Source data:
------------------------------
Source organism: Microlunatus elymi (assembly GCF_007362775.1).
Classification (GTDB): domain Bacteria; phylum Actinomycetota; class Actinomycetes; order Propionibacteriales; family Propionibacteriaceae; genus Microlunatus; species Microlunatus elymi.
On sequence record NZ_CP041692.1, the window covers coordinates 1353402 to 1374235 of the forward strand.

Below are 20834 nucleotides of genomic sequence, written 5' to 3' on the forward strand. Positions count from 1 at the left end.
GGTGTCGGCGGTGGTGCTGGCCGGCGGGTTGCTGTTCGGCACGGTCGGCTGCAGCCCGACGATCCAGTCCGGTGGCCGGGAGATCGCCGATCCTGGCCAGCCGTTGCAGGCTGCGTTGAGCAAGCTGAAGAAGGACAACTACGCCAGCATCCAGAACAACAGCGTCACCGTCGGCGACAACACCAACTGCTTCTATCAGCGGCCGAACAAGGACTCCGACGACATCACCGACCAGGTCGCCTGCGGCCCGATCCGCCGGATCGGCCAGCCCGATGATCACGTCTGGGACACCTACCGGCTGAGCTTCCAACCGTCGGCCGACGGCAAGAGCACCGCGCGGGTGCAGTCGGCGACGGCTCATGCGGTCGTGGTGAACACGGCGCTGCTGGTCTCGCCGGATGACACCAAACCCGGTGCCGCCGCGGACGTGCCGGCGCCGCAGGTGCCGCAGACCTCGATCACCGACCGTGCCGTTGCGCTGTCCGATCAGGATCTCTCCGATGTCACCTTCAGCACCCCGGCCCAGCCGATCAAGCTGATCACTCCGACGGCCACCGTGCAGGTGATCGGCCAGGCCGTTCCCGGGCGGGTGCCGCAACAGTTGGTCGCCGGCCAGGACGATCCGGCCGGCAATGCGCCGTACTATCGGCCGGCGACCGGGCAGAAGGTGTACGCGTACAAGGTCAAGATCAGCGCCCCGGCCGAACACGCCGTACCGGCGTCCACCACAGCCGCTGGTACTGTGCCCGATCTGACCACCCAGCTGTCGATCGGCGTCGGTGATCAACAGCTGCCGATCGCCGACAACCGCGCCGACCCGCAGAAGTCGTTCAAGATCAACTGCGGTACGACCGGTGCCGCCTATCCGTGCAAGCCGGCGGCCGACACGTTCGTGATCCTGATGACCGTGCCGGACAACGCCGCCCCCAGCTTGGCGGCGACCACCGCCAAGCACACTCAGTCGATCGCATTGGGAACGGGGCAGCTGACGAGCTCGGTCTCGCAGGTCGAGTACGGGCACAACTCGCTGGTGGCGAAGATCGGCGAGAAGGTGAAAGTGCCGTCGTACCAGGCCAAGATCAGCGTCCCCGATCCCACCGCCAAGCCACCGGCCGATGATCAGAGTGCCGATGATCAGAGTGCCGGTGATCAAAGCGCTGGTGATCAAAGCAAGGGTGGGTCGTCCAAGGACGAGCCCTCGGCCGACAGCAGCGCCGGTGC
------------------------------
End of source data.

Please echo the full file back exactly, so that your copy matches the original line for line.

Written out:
Source organism: Microlunatus elymi (assembly GCF_007362775.1).
Classification (GTDB): domain Bacteria; phylum Actinomycetota; class Actinomycetes; order Propionibacteriales; family Propionibacteriaceae; genus Microlunatus; species Microlunatus elymi.
On sequence record NZ_CP041692.1, the window covers coordinates 1353402 to 1374235 of the forward strand.

Below are 20834 nucleotides of genomic sequence, written 5' to 3' on the forward strand. Positions count from 1 at the left end.
GGTGTCGGCGGTGGTGCTGGCCGGCGGGTTGCTGTTCGGCACGGTCGGCTGCAGCCCGACGATCCAGTCCGGTGGCCGGGAGATCGCCGATCCTGGCCAGCCGTTGCAGGCTGCGTTGAGCAAGCTGAAGAAGGACAACTACGCCAGCATCCAGAACAACAGCGTCACCGTCGGCGACAACACCAACTGCTTCTATCAGCGGCCGAACAAGGACTCCGACGACATCACCGACCAGGTCGCCTGCGGCCCGATCCGCCGGATCGGCCAGCCCGATGATCACGTCTGGGACACCTACCGGCTGAGCTTCCAACCGTCGGCCGACGGCAAGAGCACCGCGCGGGTGCAGTCGGCGACGGCTCATGCGGTCGTGGTGAACACGGCGCTGCTGGTCTCGCCGGATGACACCAAACCCGGTGCCGCCGCGGACGTGCCGGCGCCGCAGGTGCCGCAGACCTCGATCACCGACCGTGCCGTTGCGCTGTCCGATCAGGATCTCTCCGATGTCACCTTCAGCACCCCGGCCCAGCCGATCAAGCTGATCACTCCGACGGCCACCGTGCAGGTGATCGGCCAGGCCGTTCCCGGGCGGGTGCCGCAACAGTTGGTCGCCGGCCAGGACGATCCGGCCGGCAATGCGCCGTACTATCGGCCGGCGACCGGGCAGAAGGTGTACGCGTACAAGGTCAAGATCAGCGCCCCGGCCGAACACGCCGTACCGGCGTCCACCACAGCCGCTGGTACTGTGCCCGATCTGACCACCCAGCTGTCGATCGGCGTCGGTGATCAACAGCTGCCGATCGCCGACAACCGCGCCGACCCGCAGAAGTCGTTCAAGATCAACTGCGGTACGACCGGTGCCGCCTATCCGTGCAAGCCGGCGGCCGACACGTTCGTGATCCTGATGACCGTGCCGGACAACGCCGCCCCCAGCTTGGCGGCGACCACCGCCAAGCACACTCAGTCGATCGCATTGGGAACGGGGCAGCTGACGAGCTCGGTCTCGCAGGTCGAGTACGGGCACAACTCGCTGGTGGCGAAGATCGGCGAGAAGGTGAAAGTGCCGTCGTACCAGGCCAAGATCAGCGTCCCCGATCCCACCGCCAAGCCACCGGCCGATGATCAGAGTGCCGATGATCAGAGTGCCGGTGATCAAAGCGCTGGTGATCAAAGCAAGGGTGGGTCGTCCAAGGACGAGCCCTCGGCCGACAGCAGCGCCGGTGC